In May, we discussed the final rule on Contract Year 2023 Policy and Technical Changes to the Medicare Advantage and Medicare Prescription Drug Benefit Programs (the “Final Rule”) issued by the Centers for Medicare and Medicaid Services (“CMS”). In the Final Rule, CMS established certain marketing and communication requirements for Medicare Advantage (“MA”) organizations and Part D prescription drug sponsors (PDPs), intending to address complaints of inappropriate marketing that indicated it CMS received from beneficiaries and their caregivers.
As reintroduced in the U.S. House of Representatives by Rep. Frank Pallone, Jr. (D-NJ-6) on April 22, 2021 after originally being introduced on September 19, 2019, H.R. 3, also known as known as the Elijah E. Cummings Lower Drug Costs Now Act, proposes to grant the U.S. Department of Health and Human Services (“HHS”) the authority to negotiate directly with pharmaceutical companies in order to lower drug prices in Medicare Part B and Medicare Part D (the “Proposal”). The Proposal would require that 125 brand-name drugs that cost Medicare the most to be subject to negotiation by Medicare, with a cap on the price for each drug set at 120% of the average price paid in six other countries. The Proposal is part of a $3.5 trillion budget proposal that, as of this writing, faces an uncertain future in Congress. While not a novel idea, the Proposal is controversial and faces strong opposition from pharmaceutical companies in particular.
Continue Reading Elijah E. Cummings Lower Drug Costs Now Act: The Long and Winding Road to Drug Pricing Reform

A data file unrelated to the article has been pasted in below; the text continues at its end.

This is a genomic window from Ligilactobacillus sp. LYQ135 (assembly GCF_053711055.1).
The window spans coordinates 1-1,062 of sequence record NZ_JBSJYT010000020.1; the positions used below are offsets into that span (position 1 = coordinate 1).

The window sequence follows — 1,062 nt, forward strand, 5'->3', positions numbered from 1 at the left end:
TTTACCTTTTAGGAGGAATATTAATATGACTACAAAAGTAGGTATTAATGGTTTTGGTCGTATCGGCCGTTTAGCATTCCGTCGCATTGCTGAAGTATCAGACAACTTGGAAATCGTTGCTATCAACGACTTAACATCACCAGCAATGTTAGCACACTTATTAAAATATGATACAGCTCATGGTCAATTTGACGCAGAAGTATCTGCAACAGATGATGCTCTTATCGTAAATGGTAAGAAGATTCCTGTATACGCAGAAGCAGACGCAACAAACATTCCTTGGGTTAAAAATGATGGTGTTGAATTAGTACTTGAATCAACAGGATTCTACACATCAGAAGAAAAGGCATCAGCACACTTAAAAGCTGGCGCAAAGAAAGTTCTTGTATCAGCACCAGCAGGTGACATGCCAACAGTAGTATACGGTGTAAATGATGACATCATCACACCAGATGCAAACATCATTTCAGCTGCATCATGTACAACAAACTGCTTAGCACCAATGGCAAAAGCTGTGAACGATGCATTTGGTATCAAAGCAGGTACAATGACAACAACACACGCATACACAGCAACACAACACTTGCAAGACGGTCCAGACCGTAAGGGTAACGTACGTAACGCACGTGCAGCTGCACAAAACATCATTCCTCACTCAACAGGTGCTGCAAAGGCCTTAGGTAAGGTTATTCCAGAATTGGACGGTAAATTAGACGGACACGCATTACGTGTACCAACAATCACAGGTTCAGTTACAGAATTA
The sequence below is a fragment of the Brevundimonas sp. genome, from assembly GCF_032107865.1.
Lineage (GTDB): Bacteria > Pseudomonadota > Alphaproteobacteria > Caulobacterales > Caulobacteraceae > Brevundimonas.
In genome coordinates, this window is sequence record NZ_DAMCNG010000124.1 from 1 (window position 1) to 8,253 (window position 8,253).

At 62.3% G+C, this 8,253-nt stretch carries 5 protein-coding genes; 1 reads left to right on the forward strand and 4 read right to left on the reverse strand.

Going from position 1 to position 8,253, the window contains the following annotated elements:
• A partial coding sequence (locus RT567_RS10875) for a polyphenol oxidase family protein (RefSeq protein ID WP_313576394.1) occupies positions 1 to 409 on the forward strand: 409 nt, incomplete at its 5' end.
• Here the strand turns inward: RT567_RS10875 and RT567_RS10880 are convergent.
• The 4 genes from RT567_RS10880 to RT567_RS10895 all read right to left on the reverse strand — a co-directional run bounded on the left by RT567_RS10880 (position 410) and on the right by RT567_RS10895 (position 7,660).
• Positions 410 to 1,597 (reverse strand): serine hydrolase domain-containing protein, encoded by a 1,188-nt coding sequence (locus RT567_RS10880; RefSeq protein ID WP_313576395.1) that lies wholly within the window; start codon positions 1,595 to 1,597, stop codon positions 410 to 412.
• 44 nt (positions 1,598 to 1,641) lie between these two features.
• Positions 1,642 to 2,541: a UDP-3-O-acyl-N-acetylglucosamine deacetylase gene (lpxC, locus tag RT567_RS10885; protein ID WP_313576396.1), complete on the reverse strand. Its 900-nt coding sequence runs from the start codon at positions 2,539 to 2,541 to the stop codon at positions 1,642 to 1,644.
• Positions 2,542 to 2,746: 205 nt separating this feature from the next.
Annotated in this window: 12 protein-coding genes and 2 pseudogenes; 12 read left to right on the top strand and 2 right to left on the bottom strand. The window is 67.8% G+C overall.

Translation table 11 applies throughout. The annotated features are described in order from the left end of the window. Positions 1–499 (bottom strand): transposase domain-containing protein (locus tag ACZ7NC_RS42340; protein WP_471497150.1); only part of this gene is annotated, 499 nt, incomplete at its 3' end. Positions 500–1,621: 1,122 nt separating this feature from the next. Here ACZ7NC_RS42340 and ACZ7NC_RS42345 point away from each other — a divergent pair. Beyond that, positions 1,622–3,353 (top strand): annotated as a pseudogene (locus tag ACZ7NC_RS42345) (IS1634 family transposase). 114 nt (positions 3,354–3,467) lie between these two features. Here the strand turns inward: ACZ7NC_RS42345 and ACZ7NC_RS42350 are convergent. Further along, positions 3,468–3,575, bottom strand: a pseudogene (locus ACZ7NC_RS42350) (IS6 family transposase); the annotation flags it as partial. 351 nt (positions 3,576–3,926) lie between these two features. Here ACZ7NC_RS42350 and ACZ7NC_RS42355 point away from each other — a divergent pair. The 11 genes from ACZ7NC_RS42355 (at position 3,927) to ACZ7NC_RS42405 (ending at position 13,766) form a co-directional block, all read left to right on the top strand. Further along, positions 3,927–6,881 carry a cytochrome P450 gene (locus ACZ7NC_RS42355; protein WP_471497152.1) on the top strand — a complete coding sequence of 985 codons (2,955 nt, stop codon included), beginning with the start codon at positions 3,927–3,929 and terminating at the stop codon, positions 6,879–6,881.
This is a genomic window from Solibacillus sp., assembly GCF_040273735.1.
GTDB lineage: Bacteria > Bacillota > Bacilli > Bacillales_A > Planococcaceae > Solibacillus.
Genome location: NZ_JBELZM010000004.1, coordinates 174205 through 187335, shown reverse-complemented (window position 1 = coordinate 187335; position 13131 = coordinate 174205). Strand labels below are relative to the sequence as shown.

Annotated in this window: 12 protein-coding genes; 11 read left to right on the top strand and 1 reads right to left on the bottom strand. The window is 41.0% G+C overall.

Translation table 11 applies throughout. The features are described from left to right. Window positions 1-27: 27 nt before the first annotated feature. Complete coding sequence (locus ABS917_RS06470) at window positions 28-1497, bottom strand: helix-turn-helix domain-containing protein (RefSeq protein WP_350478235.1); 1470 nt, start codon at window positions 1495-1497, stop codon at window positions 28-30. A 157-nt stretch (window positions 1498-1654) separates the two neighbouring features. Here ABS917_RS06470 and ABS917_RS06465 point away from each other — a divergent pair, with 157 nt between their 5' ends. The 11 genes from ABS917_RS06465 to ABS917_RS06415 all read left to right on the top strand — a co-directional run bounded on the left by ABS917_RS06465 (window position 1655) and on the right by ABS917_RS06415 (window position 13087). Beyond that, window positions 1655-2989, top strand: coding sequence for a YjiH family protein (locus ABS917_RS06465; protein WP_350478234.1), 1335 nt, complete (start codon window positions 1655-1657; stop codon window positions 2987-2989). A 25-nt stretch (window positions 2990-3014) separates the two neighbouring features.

On August 10, 2021, the Centers for Medicare and Medicaid (“CMS”) published a proposed rule (“Proposed Rule”) to rescind the Most Favored Nation Model (“MFN Model”) interim final rule that was published on November 26, 2020 (“Interim Final Rule”). As described in our December 2020 blog post, the Interim Final Rule established a seven-year nationwide, mandatory MFN Model that would test an alternative way for Medicare to pay for certain Medicare Part B single source drugs and biologicals. The MFN Model, originally set to begin January 1, 2021, would have tied the prices for certain Part B single-source drugs and biologics to the average price paid by several overseas countries and remove incentives to use higher cost drugs, in order to determine whether this could “control unsustainable growth in Medicare Part B spending without adversely affecting quality of care for beneficiaries.” Had the Interim Final Rule been implemented, Medicare Part B reimbursement would have been significantly reduced starting January 1, 2021.
Continue Reading Executive Order on Promoting Competition in the American Economy: The Biden Administration Considers Drug Pricing Strategies While Keeping the “Most Favored Nations” Drug Reimbursement Program on the Sidelines
In a setback to hospitals challenging deep cuts to reimbursement for prescription drugs acquired through the 340B drug pricing program (“340B Program”), the U.S. Court of Appeals for the District of Columbia, on October 19, denied a request to reconsider a decision by three-judge panels of the Court upholding these cuts. Short of a Supreme Court appeal, this decision effectively ends hospital challenges to these reimbursement reductions, and makes the implementation of additional cuts in 2021 a near inevitability.